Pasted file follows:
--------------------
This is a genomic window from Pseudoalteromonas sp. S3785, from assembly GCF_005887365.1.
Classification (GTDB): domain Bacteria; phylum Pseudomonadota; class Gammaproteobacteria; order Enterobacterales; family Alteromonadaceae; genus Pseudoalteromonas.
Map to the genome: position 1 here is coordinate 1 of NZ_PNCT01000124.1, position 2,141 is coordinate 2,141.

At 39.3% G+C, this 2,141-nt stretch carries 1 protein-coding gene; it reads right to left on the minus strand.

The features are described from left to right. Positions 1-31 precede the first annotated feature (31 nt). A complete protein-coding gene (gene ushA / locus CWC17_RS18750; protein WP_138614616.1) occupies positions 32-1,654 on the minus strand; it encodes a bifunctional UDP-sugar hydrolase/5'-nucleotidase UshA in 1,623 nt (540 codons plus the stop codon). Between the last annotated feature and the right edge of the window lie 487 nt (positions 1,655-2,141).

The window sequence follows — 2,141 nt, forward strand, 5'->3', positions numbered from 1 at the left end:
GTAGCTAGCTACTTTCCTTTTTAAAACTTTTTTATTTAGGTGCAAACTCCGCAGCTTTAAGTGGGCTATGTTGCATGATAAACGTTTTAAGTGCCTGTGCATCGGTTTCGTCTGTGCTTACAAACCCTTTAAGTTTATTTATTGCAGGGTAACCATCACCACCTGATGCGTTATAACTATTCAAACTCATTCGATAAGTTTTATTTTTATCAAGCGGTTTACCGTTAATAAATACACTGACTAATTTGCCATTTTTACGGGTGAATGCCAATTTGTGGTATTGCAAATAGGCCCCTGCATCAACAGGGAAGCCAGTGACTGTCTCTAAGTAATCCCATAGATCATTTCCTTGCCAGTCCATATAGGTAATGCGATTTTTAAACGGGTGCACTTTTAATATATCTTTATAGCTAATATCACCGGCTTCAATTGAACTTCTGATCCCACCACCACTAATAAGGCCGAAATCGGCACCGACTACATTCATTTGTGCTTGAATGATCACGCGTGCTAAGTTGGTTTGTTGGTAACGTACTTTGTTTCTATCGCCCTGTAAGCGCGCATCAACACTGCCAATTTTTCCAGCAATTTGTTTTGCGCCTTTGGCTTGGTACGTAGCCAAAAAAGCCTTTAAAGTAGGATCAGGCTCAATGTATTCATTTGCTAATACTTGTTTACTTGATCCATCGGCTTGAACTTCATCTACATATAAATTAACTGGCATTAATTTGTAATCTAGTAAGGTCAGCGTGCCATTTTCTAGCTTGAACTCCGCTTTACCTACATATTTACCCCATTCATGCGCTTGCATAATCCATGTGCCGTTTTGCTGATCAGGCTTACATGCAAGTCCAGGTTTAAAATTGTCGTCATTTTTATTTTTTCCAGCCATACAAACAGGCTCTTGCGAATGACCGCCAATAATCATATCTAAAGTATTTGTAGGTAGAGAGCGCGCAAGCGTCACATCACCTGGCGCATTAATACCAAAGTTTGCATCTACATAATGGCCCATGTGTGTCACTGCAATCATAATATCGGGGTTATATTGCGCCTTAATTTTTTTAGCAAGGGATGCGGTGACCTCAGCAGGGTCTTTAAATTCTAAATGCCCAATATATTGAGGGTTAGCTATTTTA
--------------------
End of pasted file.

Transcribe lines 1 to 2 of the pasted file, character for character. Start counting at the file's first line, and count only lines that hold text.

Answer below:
This is a genomic window from Pseudoalteromonas sp. S3785, from assembly GCF_005887365.1.
Classification (GTDB): domain Bacteria; phylum Pseudomonadota; class Gammaproteobacteria; order Enterobacterales; family Alteromonadaceae; genus Pseudoalteromonas.